Evening Roundup: "Very Few" Edition

A look at this afternoon’s headlines shows Speaker Boehner is going to have a tough time passing his short-term debt limit proposal:

TPM: Jim DeMint: Boehner Plan Doesn’t Have The Votes

“Sen. Jim DeMint (R-SC), one of the leading hardliners on the right in the debt ceiling fight, is predicting Speaker Boehner (R-OH) will not be able to pass his new plan for a two-tier deficit reduction package without help from Democrats.”

“‘I'm getting mixed e-mails now form the House on whether they have the votes. I don't think they're going to have 218 Republicans,’ he said.”

“Democratic leaders have said they will urge members to vote against Boehner's proposal and Minority Whip Steny Hoyer (D-MD) believes few, if any, Democrats will jump ship. On the House side, influential conservative Rep. Jim Jordan (R-OH) said earlier today that he doesn't believe Boehner can pass his current plan with only Republican votes.”

NY Times: ‘Very Few’ Democrats Will Back Boehner Plan, Hoyer Says

“Representative Steny H. Hoyer, Democrat of Maryland and his party’s whip, said that his side of the aisle has no plans to support the debt reduction proposal issued by House Speaker John A. Boehner. The bill will receive ‘very few’, if any, votes from Democrats when it comes up for a vote as early as Wednesday, Mr. Hoyer said. Insisting that Republicans want to ‘hold the country hostage’ with a short-term deficit strategy, he grudgingly pointed to the plan proposed by his Senate colleague, Harry Reid, majority leader and Democrat of Nevada, as the only plausible alternative to appease both chambers in a very divided Congress.”

“Mr. Hoyer argued that both parties had previously agreed that a debt ceiling increase should involve a long-term fix for the federal deficit. However, he said, the current G.O.P. proposal would extend the nation’s borrowing authority for a brief period and force Congress to revisit the issue in another nine months.”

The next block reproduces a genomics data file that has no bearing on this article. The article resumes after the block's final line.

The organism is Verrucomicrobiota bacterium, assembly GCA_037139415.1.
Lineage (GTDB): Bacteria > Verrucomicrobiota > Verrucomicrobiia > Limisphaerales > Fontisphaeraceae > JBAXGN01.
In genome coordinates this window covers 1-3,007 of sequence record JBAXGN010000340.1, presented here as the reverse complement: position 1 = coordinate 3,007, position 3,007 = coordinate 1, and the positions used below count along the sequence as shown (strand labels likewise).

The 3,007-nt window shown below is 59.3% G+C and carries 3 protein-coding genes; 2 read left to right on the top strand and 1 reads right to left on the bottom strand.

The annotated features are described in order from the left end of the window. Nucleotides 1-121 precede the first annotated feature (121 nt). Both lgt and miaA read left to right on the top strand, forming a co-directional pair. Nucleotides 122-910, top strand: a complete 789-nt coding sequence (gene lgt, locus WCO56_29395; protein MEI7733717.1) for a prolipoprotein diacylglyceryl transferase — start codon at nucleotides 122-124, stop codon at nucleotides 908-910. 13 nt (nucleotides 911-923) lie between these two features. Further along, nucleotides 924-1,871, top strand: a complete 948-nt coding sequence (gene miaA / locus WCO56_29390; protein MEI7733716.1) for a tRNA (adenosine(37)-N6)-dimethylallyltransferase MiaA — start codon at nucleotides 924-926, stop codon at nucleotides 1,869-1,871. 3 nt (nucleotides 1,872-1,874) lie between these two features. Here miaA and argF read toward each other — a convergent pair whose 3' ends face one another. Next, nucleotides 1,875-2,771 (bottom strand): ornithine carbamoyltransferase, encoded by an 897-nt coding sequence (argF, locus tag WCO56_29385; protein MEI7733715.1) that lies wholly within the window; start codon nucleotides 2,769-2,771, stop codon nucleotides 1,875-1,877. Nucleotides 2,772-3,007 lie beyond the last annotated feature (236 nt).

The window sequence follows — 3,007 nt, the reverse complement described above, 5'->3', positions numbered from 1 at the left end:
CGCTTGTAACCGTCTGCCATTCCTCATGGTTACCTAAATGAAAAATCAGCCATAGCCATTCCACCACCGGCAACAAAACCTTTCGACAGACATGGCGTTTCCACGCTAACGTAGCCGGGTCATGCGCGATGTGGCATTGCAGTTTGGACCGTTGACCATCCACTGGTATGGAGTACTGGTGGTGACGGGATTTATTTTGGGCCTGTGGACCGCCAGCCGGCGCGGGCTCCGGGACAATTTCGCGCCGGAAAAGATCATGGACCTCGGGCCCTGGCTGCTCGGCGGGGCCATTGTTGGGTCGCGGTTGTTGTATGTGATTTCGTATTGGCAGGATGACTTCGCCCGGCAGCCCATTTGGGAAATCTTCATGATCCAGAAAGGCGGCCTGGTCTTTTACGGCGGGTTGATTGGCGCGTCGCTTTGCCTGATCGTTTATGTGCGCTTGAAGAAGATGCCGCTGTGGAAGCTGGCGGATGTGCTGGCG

“He said that Mr. Reid’s plan would stabilize the economy and give confidence to the financial markets while appeasing at least some of the demands from both parties. ‘I think the Reid plan is the way out. It accomplishes everything they ask for,’ Mr. Hoyer said, which includes $1.2 trillion in spending cuts and no new revenue from tax increases. ‘But they can’t take ‘yes’ for an answer.”’

WSJ: Jordan Says Boehner Plan Lacks GOP Votes To Pass

“Without any Democratic support, Boehner can only afford to lose 22 votes for his plan to pass the House. And House Minority Whip Steny Hoyer (D., Md.) said ‘very few’ Democratic representatives would back the Boehner plan, scheduled for a vote Wednesday.”

Roll Call: Jim Jordan Pushes Back on Boehner Plan

“On the Democratic side, Boehner was not getting any good news, either.”

“On Tuesday, Minority Whip Steny Hoyer said he would vote against the Boehner plan. The Maryland Democrat, who reached out to Boehner to work together on a debt solution earlier this year, blasted Congressional Republicans for a ‘politicized hostage-taking’ of the economy and predicted that ‘very few’ of his Democratic colleagues would support the GOP debt limit proposal.”

“‘I don’t want to give a number on it, but very few,’ Hoyer told reporters when asked how many Democrats might vote in favor.”

“When asked whether he thought Boehner could collect 218 votes to pass the bill, Hoyer said: ‘We’ll see. I don’t know, but we’ll see.’”

Politico: Pelosi warms to Reid plan

“But Democrats have bashed the Ohio Republican’s proposal, which could come to the House floor on Wednesday, mainly because of the two-step process in increasing the debt limit. The initial debt ceiling hike – between $900 billion and $1 trillion – is estimated to take the country until sometime in the winter.”

“Hoyer said he would vote against it and imagined that House Democrats – except a ‘very few’ – would do so as well.”

“‘It will continue to roil the markets and will not be effective in bringing stability and confidence that Republicans said was essential,’ Hoyer said.”

There isn’t a lot of time to waste. When will House Republicans abandon their ideological agenda and work with us to pass a long-term, balanced proposal that will ensure we pay America’s bills, reduce the deficit and bring certainty to our economy?